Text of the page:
The chief economist of the Bank of England, Andy Haldane, is leaving at month’s end but he remains the most hawkish committee member and he’s speaking out again and flexing on that reputation. He referred to the recent higher inflation stats by saying there was “some pretty punchy pressure on prices…If both pay, and costs are picking up, inflation on the high street isn’t very far behind. And that’s something, you know, people like me are paid to keep a close eye on and we are. And that may mean that at some stage we need to start turning off the tap when it comes to the monetary policy support we have been providing over the period of the Covid crisis.” As there has not been as vocal a hawk amongst his colleagues, the pound is only up slightly in response and gilt yields are following other markets lower but the point remains that pressure is growing on central banks to ease up a bit and the calls for it will only grow.
With respect to US Treasuries ahead of the 10 yr note auction this afternoon and CPI tomorrow, we are at the lower end of the 1.50-1.75% range. Looking at TLT, the 20 yr+ Treasury ETF, it is the most overbought according to the RSI since August 2020 when it was about ETF was 20% higher. It remains down 11% on the year.
We saw two more inflationary anecdotes yesterday. Sherwin Williams said in response to its rising raw material costs, “we are implementing additional price increases across all our segments, including a 7% August 1st price increase in The Americas Group.” Chipotle at conference said they raised menu prices by 3.5-4% just last week.
In response to the same price pressures being felt everywhere, China said its producer price index for May rose 9% y/o/y, up from 6.8% in April and above the estimate of up 8.5%. A statistics bureau economist said 1/3 of the rise was due to easy comps. Consumer prices were up by 1.3% y/o/y vs .9% in April but that was 3 tenths less than expected. They actually fell m/o/m for a 3rd month as pork prices fell sharply, offsetting higher food prices elsewhere. So at least in China, they are right now feeling a major margin squeeze rather than consumers feeling the brunt of the inflation experienced by businesses. And we’ll see in coming quarters how much of China’s PPI spike the US and others will import. Chinese bond yields were little changed but the yuan is higher again as are most currencies today vs the US dollar. Chinese stocks were mixed.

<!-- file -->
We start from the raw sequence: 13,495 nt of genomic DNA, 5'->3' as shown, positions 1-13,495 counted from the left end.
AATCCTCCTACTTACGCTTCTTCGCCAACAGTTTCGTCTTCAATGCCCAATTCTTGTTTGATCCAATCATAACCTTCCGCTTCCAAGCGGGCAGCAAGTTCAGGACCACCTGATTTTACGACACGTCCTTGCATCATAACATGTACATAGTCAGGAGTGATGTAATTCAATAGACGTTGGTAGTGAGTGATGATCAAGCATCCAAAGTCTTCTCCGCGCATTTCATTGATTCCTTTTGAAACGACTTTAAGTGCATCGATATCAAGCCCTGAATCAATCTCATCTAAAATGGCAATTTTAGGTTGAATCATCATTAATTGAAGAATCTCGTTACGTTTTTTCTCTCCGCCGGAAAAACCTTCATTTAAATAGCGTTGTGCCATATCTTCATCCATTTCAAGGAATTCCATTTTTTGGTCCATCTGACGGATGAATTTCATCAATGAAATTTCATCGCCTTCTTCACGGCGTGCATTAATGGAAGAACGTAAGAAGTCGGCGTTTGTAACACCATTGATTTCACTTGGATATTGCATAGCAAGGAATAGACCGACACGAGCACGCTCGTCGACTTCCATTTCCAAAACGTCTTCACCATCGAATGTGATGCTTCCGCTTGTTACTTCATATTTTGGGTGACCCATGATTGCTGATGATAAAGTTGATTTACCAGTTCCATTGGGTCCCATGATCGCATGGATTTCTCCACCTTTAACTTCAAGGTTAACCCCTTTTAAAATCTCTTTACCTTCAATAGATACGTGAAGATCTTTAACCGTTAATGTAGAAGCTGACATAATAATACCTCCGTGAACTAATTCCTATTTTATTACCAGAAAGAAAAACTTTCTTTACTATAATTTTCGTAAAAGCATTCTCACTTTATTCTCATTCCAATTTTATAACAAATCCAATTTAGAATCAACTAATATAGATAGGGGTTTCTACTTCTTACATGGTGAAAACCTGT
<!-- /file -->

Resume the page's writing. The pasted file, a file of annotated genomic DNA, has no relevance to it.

The only data of note in Europe was the German trade data where both exports and imports were about as expected when we include the March revisions. German inflation expectations are getting back almost what it lost yesterday, up by 2 bps after a 3 bps drop. The ECB meets tomorrow and we’ll see how vocal the German members are and whether the Bundesbank still has relevance.